Since then we took a left turn at Albuquerque into Spelljammer territory. A newcomer to tabletop RPGs and D&D joined us, as well as one of the group’s 12-year-old son. We’ve branched off into one-shots where they all played grung, and had an impromptu session of delving into Tales from the Yawning Portal’s Sunless Citadel.
And we – meaning the larger “we” of the entire D&D community, including you (yes, YOU!) – welcomed a brand new Dungeon Master! The self-same tabletop newcomer asked if he could try DMing sometime after only a few sessions of playing. He of course got an enthusiastic affirmative (especially from me – a break sounded delightful). He asked me for advice, which I was more than happy to share. I also pointed him towards the best resource on the internet for D&D tips.
We had our session zero, and everyone was excited to create new RPG characters, like you do. All of us wound up imagining – and rolling – tremendously flawed characters. Mechanically and characteristically, this party has their fair share of problems. There were a few whispers of concern at low ability scores and unbalanced party makeup, but not from me. I love screwed up parties of adventurers!
We’ve got a tiefling haunted one phoenix sorcerer, a whispergnome rogue, wood elf ranger and me, a charlatan drow illusionist – the best of the bunch, ‘natch! With Wisdom 6, I knew immediately how his adventuring life would begin for this unrepentant con artist. His first scam in this frontier village went sideways right from the get-go when he tried to swindle the wrong person. Winding up in the town jail, he awaited the start of session one.
Before our first adventure session, our DM explained his campaign world and ideas a bit, and I latched onto an offhand comment he made that this group would be kind of like Task Force X, more popularly known as the Suicide Squad. Whether just or not, they are branded criminals and completing quests will commute their sentences. I don’t think that was intended to be the main thrust of the campaign, but I love this concept! Sounds like the basis for many great stories to come.
As a more experienced player, I feel some responsibility to encourage as much roleplaying as possible. I went all out for this one, and Mesmogdu quickly became one of my most favorite RPG characters ever in just one session. Drawing inspiration from characters like Big Ernie McCracken from Kingpin, Ron Burgundry from Anchorman and The Dude from The Big Lebowski, Mesmogdu is perhaps the furthest from being “great people” I have ever played in an RPG.
He’s liar, a swindler and lazy gadabout.
When the party arrived at the site of the caravan ambush they were tasked with investigating, Mesmogdu spent the time casting unseen servant as a ritual and getting a foot massage in the shade of the overturned cart. (Hey, it was daytime and he’s a drow. His sunglasses only go so far!) When the baron asked if we were listening closely, his response was a resounded “nope.” And earlier when the group met a wilderness guide to show them the way, he sold the fellow a vial of green sugar water a five-hour energy drink. Oh, and he’s teaching the wood elf about economics by trading him a bag of ball bearings for 10gp.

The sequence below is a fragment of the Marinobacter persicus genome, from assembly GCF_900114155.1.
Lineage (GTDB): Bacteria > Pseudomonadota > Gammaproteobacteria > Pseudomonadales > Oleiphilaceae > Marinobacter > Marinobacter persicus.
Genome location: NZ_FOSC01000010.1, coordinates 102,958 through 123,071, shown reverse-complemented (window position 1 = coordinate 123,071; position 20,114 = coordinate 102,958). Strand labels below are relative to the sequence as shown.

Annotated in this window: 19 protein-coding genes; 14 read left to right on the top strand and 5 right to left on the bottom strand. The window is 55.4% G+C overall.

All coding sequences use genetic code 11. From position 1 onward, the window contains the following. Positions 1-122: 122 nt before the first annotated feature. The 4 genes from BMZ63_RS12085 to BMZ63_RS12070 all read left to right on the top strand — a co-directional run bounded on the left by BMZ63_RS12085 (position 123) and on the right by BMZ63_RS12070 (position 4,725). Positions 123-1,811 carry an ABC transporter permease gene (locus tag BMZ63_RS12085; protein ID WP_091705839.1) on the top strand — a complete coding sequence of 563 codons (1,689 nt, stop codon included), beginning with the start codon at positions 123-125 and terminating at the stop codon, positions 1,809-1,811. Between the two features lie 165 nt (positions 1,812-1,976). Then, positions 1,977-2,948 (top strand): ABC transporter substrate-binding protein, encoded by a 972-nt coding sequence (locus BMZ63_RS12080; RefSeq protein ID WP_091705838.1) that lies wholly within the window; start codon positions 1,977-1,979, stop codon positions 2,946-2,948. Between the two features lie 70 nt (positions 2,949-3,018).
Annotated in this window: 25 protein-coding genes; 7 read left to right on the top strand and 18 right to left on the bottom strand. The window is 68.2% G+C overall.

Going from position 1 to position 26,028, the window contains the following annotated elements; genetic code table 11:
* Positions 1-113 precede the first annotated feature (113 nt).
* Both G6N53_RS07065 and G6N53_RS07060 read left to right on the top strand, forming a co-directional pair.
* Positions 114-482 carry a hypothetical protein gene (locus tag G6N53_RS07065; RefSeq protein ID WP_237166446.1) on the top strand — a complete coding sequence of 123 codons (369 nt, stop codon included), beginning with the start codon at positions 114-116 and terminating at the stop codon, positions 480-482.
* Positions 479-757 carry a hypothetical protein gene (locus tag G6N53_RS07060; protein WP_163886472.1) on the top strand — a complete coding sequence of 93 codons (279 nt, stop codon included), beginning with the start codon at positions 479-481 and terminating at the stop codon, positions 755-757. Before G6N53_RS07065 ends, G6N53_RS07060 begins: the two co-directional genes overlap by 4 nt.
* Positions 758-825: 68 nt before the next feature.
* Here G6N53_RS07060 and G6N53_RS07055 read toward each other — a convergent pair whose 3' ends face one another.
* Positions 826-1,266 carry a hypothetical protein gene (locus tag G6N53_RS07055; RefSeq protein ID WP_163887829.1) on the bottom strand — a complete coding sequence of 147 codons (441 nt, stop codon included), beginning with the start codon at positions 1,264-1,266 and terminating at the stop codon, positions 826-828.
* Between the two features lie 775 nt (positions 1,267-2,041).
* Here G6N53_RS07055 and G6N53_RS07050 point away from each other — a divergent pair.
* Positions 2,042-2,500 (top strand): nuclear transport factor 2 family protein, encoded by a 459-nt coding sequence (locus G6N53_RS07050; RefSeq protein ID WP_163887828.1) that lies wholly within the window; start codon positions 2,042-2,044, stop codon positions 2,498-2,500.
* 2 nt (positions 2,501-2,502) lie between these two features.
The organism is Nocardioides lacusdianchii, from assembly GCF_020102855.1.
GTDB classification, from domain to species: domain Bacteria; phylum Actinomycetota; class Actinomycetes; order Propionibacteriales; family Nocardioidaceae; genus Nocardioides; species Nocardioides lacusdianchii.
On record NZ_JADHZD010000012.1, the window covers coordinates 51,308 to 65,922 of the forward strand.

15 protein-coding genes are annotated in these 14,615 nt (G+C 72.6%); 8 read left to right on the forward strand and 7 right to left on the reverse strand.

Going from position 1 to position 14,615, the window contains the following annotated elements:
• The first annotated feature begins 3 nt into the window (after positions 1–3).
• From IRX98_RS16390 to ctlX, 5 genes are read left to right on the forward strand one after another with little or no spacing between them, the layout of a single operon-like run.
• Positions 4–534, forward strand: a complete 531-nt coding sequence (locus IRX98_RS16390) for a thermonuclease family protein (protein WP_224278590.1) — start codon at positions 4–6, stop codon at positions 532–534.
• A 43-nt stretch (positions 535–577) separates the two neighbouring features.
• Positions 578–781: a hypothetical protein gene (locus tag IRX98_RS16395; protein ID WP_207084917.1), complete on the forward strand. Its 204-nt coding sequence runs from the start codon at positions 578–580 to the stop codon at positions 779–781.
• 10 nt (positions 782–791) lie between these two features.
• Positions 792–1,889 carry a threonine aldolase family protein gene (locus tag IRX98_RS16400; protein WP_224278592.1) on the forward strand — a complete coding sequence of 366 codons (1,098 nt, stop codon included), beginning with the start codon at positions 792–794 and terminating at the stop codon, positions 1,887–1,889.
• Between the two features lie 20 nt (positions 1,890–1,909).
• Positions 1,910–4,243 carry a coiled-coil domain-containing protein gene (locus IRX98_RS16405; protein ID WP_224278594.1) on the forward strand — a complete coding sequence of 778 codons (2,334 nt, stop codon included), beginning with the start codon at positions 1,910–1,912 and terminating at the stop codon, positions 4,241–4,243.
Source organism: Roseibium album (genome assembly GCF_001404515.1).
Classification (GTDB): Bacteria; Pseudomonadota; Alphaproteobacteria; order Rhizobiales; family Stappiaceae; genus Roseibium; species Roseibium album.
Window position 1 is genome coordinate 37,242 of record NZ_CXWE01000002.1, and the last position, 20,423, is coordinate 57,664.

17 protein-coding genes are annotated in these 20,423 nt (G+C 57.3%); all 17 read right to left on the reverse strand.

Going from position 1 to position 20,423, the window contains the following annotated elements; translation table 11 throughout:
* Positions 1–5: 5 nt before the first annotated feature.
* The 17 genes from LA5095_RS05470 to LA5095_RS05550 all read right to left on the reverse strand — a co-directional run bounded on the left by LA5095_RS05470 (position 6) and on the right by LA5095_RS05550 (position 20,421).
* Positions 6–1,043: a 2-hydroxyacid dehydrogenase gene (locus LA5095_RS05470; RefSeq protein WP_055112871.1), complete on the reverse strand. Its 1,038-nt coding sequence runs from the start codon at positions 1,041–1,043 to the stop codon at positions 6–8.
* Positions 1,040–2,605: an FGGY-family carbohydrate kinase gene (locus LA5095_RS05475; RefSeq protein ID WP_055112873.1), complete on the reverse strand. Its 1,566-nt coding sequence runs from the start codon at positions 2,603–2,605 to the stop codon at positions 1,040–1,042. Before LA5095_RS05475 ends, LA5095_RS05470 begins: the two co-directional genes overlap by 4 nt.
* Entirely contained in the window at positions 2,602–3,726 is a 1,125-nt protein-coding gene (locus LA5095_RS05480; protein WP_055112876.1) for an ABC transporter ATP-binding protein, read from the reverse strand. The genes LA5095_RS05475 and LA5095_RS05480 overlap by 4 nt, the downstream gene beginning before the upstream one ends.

With a list of aliases and false identites numbering over a dozen, good ol’ Mesmogdu figures he’ll move along to the next town after his disguises, forged documents and well of scams runs dry in this one. By the time Mesmogdu the Magnificent, Mesmogdu the Maleficent, The Duke of Droaam, Schecky Glitterdark and the rest have worn out their welcome, hopefully Big Mes’ coin pouch will be fit to bursting.
All of that sounds like a recipe for disruptive play, but I can assure you our game allowed for equal participation and a great time – and great stories – around the table. Everyone played up their characters’ flaws and weaknesses, turning them into roleplaying strengths. On the flip side, we were better able to discover our mechanical strengths and cover for each others’ weaknesses.
Oh, and by the way he could be wrong, but he believes Bahamut is an old, old wooden ship. Now, allow him to introduce himself. His name is COLOR SPRAY! (At least, that’s how the goblins of the ruined masoleum know him now.)
Not necessarily a hero, ’cause what’s a hero? But sometimes there’s an adventurer…
If there’s a lesson to be learned in all of this, it’s that the next time you muster at your gaming table to create new characters for your favorite RPG, take a shot at playing less-than-great people. Or if you’re already playing in a game, put some thought into all the events that have taken place already.
Adventurers tend to experience a lot of horrific things, traumatic moments and challenges that would crush the spirits of most folks. Use those experiences to let your characters express flaws and weaknesses. On a similar note (and I’m not breaking any new ground here) find ways to make your lowest ability scores the most colorful aspects of your characters. For Roz, who has zero extraordinary attributes of any kind, she had to discover meaning for how and why she fit in with a group of people who can do incredible things. For Mesmogdu, his thoughtlessness gives him a reason to adventure and also an excuse to be oddly heroic when he overestimates his capabilities.
RPG characters don’t have to be great people or heroes, only the people for their time and place. And that’s what makes for great stories.